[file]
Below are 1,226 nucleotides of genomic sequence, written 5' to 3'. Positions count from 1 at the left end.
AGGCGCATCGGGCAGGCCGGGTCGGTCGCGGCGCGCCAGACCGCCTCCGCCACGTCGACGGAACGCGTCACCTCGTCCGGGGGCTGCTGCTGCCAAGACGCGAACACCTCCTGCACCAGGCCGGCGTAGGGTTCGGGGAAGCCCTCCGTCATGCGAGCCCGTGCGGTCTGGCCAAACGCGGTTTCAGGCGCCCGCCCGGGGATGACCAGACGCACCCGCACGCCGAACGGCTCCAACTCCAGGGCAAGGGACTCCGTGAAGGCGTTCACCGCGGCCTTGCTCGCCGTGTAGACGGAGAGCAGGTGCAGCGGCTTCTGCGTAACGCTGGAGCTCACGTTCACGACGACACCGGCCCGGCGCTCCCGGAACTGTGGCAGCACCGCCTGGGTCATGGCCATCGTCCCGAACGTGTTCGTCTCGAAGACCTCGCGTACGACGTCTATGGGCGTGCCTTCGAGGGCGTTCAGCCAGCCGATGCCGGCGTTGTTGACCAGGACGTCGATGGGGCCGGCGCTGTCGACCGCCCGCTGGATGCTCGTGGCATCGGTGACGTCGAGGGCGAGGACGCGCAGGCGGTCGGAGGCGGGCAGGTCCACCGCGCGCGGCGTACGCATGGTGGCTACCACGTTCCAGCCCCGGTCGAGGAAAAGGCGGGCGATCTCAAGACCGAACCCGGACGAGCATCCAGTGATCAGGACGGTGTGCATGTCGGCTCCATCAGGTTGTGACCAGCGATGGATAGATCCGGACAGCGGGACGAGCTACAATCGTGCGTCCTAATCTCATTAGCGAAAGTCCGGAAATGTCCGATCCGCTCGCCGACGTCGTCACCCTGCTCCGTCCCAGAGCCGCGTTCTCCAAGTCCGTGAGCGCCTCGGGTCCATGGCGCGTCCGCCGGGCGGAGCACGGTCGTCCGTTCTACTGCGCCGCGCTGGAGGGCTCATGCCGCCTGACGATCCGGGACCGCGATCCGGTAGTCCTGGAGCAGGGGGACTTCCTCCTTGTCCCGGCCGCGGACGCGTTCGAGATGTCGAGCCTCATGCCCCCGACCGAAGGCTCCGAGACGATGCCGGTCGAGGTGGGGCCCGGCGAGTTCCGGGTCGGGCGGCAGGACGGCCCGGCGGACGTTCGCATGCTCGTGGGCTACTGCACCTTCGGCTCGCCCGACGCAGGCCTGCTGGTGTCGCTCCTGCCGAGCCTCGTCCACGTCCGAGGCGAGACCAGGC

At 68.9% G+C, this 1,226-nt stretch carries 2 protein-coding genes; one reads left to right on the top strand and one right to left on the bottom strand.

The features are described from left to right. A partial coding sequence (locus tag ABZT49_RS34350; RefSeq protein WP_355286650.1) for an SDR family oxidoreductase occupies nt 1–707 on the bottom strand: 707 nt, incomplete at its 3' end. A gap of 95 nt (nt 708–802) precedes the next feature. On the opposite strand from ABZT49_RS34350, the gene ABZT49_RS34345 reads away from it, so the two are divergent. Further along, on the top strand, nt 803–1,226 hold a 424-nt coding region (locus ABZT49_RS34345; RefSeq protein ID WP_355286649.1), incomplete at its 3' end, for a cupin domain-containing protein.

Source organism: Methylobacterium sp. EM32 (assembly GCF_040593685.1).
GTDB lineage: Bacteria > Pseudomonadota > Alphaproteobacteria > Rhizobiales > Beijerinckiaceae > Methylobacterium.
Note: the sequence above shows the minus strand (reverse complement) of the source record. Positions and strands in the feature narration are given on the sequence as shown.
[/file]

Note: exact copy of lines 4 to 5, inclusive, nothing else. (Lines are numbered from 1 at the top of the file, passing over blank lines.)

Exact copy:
The features are described from left to right. A partial coding sequence (locus tag ABZT49_RS34350; RefSeq protein WP_355286650.1) for an SDR family oxidoreductase occupies nt 1–707 on the bottom strand: 707 nt, incomplete at its 3' end. A gap of 95 nt (nt 708–802) precedes the next feature. On the opposite strand from ABZT49_RS34350, the gene ABZT49_RS34345 reads away from it, so the two are divergent. Further along, on the top strand, nt 803–1,226 hold a 424-nt coding region (locus ABZT49_RS34345; RefSeq protein ID WP_355286649.1), incomplete at its 3' end, for a cupin domain-containing protein.

Source organism: Methylobacterium sp. EM32 (assembly GCF_040593685.1).